Overall, Seek’s remuneration policies seem equitable and not overly-generous to upper management.

Opportunities

  • Seek is extremely dominant in the Australian and NZ markets, where approximately 84% of  revenue is earned
  • Seek’s non-employment segments area  natural compliment to its core business of job advertising
  • Expansions into emerging markets provide plenty of opportunity for growth given the near-saturation of its home market

Risks

  • Web-based businesses have low barriers to entry, although this is somewhat mitigated in the Australian market by Seek’s large market footprint
  • Seek’s revenues are inexorably tied to the Australian economy, meaning unemployment increases will result in lower revenues
  • The latest half-year update mentioned “challenges” in the Learning segment and Think Group division – this will need to be watched closely as more details emerge, particularly the impact of the high AUD on the 2,000 foreign students serviced by Think Group
  • Future overseas expansions/acquisitions will increase foreign exchange risk

Summary

Seek is an excellent Australian business that is dominating its home market and is now looking to expand into high-growth markets overseas.  ROE has dropped in recent years to a very respectable 30% as the business matures and its home markets are saturated.  Management have shown a knack for purchasing complimentary businesses that either add to Seek’s service profile or increase its geographic revenue base.

Debt has increased in recent years to fund further acquisitions, however leverage is not excessive and the purchased businesses appear to be performing well.  However, recent troubles with the foreign student industry in Australia and the high AUD may impact future earnings in the Learning segment.

Seek has excellent ROE and an enviable financial position, but due to the low barriers to entry in online advertising we consider Seek a Very Good company.  Should its market presence reach monopoly status in Australia, then it would be a serious contender for the “Wonderful” rating.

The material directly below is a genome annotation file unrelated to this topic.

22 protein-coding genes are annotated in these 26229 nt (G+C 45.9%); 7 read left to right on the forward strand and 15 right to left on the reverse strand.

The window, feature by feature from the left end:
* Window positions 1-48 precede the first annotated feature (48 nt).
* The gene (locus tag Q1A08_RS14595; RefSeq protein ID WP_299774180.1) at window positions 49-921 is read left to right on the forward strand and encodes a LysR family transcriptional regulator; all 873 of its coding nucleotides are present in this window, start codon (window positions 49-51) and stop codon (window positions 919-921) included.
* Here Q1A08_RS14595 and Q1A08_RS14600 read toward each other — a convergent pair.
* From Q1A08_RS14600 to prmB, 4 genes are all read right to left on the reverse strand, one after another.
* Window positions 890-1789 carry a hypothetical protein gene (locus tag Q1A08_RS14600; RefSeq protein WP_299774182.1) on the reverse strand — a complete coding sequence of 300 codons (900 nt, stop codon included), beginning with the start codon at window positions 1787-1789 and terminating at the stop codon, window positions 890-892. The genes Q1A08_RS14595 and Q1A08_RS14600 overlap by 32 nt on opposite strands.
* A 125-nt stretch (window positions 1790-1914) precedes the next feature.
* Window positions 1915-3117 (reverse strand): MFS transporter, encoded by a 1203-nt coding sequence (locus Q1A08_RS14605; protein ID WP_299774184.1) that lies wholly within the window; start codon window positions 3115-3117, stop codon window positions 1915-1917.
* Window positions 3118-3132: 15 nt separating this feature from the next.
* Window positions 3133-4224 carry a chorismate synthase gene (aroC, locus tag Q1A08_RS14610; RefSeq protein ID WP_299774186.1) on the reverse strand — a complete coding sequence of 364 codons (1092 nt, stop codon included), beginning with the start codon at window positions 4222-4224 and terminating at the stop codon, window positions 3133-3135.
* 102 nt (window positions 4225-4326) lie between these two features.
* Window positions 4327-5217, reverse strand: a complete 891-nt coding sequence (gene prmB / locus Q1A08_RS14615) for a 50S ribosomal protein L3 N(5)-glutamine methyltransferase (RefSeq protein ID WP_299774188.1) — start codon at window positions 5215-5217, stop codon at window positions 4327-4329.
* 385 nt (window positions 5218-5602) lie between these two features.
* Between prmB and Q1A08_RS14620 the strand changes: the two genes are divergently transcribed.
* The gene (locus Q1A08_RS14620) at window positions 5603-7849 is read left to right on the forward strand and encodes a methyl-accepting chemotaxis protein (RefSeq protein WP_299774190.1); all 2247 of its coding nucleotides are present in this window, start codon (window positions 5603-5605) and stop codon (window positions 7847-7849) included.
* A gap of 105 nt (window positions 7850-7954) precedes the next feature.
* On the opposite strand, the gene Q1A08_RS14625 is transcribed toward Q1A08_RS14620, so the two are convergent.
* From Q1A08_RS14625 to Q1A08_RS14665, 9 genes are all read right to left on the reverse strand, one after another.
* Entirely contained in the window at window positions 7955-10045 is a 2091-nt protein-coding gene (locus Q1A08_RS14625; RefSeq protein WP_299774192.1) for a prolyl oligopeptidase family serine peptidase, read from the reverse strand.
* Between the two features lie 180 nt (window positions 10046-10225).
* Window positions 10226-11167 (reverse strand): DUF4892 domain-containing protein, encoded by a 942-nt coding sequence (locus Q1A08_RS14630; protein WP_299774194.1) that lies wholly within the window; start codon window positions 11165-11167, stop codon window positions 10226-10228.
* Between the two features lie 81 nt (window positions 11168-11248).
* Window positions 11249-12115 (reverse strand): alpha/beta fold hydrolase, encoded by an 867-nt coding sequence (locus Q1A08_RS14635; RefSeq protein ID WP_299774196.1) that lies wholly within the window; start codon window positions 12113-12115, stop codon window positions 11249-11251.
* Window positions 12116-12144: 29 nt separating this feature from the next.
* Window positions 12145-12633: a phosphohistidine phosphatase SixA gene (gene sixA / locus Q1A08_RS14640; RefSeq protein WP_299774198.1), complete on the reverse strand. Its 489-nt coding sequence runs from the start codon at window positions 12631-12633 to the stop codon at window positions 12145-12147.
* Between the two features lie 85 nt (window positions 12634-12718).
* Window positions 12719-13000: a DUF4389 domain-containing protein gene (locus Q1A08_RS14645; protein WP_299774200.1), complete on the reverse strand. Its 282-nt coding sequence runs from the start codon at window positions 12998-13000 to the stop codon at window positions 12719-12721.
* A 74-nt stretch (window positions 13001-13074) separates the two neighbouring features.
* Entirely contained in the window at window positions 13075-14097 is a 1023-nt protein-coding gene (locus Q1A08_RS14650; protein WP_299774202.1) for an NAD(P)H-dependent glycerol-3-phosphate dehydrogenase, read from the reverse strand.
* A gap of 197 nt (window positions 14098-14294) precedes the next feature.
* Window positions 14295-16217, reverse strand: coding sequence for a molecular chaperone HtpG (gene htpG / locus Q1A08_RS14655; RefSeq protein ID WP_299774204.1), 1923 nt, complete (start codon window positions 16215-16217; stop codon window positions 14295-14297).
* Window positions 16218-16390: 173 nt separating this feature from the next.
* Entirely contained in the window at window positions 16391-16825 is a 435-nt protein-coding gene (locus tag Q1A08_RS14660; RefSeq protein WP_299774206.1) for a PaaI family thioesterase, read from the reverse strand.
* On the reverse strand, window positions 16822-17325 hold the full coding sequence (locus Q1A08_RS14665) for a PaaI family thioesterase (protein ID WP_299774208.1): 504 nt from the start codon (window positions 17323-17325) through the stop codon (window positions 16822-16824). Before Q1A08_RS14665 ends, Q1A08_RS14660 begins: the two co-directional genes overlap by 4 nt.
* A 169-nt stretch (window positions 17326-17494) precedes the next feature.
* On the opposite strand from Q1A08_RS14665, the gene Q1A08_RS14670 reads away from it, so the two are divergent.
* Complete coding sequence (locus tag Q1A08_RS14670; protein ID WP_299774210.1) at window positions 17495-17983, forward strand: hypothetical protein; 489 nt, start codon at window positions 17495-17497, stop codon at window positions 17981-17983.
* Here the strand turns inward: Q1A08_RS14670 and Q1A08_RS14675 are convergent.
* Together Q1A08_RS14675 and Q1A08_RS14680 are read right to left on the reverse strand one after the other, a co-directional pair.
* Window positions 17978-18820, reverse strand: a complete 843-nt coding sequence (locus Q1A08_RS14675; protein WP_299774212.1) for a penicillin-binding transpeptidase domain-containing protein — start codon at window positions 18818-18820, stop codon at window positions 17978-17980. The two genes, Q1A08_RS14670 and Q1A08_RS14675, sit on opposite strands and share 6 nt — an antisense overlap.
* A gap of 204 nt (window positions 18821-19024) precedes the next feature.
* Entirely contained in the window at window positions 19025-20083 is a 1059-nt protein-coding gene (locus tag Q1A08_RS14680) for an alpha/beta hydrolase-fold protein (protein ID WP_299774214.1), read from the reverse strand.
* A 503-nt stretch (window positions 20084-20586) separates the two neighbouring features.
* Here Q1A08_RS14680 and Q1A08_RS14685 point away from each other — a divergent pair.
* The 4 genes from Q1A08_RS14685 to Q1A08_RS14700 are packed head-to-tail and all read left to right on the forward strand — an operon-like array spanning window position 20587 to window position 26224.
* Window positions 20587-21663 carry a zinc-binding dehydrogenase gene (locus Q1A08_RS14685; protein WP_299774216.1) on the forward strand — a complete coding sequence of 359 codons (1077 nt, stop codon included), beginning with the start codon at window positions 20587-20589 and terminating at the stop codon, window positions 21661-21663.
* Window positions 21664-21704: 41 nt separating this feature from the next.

Valuation

Using an equity per share base of $1.25, an average normalised ROE of 35% over the next 5 years and an average reinvestment ratio of 38%, Empire values Seek at $7.70.

Using a 20% discount to value, our maximum buy price for Seek is $6.40.

 

Disclosure: The author is a Director of a private investment company (Empire Investing Pty Ltd), which has no current interest in the business mentioned in this article.  The article is not to be taken as investment advice and the views expressed are opinions only.  Readers should seek advice from someone who claims to be qualified before considering allocating capital in any investment.

Comments

  1. Great work again Q, although, I wish you’d stop letting the cat out of the bag on all these very-good/wonderful companies..

  2. Thanks Dave, although lately share prices tend to do the opposite of our ratings so maybe we should be used as contrarian indicators by the short-termers!

  3. A lot of smart money has targeted this company as a short to play the AU housing collapse. This is because SEK is a cyclical business. If you believe unemployment is bottoming in Australia, you’re buying in at the top of the cycle. Furthermore in the event that unemployment does increase and the cycle turns on you, you probably get a big-time multiple compression.

    Tread carefully.

    • Howdy JR
      SEK’s share price is extremely sensitive to forecasts for unemployment, let alone unemployment itself. At the depths of the GFC it traded at $2.02, which was a huge oversell in my opinion and created a spectacular buying opportunity (one which I took advantage of). If unemployment increases and the market over-reacts in a similar manner, we’ll be buying at Empire. It will still be dominant player in the online employment market and when your investing time frames are truly long term (5 years plus) it would be a great contrarian buy.